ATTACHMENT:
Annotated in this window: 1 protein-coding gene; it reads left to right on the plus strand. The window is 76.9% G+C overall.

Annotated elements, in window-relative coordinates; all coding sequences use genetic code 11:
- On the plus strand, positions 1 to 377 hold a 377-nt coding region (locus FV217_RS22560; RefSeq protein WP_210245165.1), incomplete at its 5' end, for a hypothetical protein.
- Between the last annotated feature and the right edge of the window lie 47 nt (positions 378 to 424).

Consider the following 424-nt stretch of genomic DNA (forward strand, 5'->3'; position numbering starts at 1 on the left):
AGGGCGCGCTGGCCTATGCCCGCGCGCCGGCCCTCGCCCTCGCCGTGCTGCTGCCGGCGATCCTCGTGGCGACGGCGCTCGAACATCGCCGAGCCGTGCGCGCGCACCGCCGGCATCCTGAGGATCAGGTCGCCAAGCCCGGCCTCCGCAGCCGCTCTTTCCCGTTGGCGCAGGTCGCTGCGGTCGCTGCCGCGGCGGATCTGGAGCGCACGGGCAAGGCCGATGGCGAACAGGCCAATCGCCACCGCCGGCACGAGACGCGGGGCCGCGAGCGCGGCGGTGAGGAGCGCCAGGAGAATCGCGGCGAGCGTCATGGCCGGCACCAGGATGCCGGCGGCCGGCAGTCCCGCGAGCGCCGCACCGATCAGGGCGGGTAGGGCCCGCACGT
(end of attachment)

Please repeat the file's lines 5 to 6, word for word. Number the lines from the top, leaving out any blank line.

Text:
Consider the following 424-nt stretch of genomic DNA (forward strand, 5'->3'; position numbering starts at 1 on the left):
AGGGCGCGCTGGCCTATGCCCGCGCGCCGGCCCTCGCCCTCGCCGTGCTGCTGCCGGCGATCCTCGTGGCGACGGCGCTCGAACATCGCCGAGCCGTGCGCGCGCACCGCCGGCATCCTGAGGATCAGGTCGCCAAGCCCGGCCTCCGCAGCCGCTCTTTCCCGTTGGCGCAGGTCGCTGCGGTCGCTGCCGCGGCGGATCTGGAGCGCACGGGCAAGGCCGATGGCGAACAGGCCAATCGCCACCGCCGGCACGAGACGCGGGGCCGCGAGCGCGGCGGTGAGGAGCGCCAGGAGAATCGCGGCGAGCGTCATGGCCGGCACCAGGATGCCGGCGGCCGGCAGTCCCGCGAGCGCCGCACCGATCAGGGCGGGTAGGGCCCGCACGT